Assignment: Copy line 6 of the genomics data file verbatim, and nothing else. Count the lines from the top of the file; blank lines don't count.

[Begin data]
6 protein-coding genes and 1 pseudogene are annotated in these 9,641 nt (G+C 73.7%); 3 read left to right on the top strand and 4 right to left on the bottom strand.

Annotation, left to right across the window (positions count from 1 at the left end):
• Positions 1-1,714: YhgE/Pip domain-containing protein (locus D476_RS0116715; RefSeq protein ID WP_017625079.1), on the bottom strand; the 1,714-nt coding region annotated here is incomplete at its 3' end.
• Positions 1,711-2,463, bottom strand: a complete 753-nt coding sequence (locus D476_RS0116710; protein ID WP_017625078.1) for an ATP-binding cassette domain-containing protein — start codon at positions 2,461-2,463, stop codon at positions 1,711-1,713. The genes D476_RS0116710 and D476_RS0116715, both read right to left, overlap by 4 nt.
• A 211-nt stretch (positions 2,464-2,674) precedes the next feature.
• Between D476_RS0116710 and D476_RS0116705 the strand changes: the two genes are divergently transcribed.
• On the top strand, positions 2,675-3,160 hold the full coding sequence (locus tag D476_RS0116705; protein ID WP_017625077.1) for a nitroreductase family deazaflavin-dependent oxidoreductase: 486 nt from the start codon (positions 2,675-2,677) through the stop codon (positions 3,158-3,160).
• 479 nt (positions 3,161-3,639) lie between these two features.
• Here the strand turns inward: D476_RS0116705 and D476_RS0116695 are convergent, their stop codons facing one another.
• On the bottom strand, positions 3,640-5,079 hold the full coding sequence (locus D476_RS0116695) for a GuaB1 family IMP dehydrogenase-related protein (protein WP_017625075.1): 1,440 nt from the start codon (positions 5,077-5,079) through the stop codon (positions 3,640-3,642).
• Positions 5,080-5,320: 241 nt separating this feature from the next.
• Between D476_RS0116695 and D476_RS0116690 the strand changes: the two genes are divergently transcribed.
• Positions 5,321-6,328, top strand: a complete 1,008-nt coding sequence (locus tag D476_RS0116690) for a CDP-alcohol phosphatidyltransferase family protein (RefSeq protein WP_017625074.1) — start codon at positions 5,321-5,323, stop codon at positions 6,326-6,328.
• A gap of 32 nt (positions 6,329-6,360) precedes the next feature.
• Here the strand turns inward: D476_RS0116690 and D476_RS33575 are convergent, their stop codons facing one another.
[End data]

• Between D476_RS0116710 and D476_RS0116705 the strand changes: the two genes are divergently transcribed.